## Example 3

Experiments or surveys usually generate a lot of information from which it is possible to draw conclusions. Such information is called data. Data are often presented in newspapers or books.

One convenient way to present data is in a table. For instance, the nutrition panel on the back of a food packet:

### Nutrition Information

Author(s): The Open University

## Exercise 1

A vector a has magnitude |a|Â =Â 7 and direction Î¸Â =Â âˆ’70Â°. Calculate the component form of a, giving the components correct to two decimal places.

<
Author(s): The Open University

The displacement from a point P to a point Q is the change of position between the two points, as described by the displacement vector

If P and Q represent places on the ground, then it is natural to use a bearing to describe the direct
Author(s): The Open University

In the following subsections, we apply the vector ideas introduced so far to displacements and velocities. The examples will feature directions referred to points of the compass, known as bearings.

The direction of Leeds relative to Bristol can be described as â€˜15Â° to the East of due Northâ€™, or NÂ 15Â°Â E. This is an instance of a bearing. Directions on the ground are typically given like this, in terms of the directions NorthÂ (N), SouthÂ (S), EastÂ (E)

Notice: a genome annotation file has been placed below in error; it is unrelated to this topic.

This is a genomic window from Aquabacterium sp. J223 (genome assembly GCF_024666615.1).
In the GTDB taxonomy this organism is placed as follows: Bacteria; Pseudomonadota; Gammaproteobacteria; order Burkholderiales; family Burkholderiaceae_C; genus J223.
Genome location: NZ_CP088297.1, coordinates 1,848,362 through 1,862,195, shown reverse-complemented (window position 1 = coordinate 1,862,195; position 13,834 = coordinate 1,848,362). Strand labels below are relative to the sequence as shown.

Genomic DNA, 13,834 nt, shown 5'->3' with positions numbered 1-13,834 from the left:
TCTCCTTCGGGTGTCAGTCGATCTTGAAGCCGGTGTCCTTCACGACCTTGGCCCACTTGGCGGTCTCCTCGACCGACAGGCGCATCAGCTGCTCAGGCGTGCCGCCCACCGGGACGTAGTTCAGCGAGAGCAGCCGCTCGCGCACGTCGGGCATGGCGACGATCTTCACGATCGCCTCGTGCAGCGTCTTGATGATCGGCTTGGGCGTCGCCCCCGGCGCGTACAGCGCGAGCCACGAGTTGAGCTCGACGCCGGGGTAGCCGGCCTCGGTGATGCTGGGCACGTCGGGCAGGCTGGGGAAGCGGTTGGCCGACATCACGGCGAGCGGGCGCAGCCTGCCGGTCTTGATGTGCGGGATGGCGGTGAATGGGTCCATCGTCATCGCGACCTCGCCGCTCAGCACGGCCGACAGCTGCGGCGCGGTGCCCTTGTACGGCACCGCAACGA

Author(s): The Open University

The following activity illustrates how the conversion processes outlined in the preceding sections may come in useful. If two vectors are given in geometric form, and their sum is sought in the same form, one approach is to convert each of the vectors into component form, add their corresponding components, and then convert the sum back to geometric form.

Author(s): The Open University

You have seen how any vector given in geometric form, in terms of magnitude and direction, can be written in component form. You will now see how conversion in the opposite sense may be achieved, starting from component form. In other words, given a vector aÂ =Â a 1 iÂ +Â a 2 j, what are its magnitude |a| and direction Î¸?

The first part of this question is dealt with using Pythagorasâ€™ Theorem: the magnitude of a v
Author(s): The Open University

All materials included in this unit are derived from content originated at the Open University.

Author(s): The Open University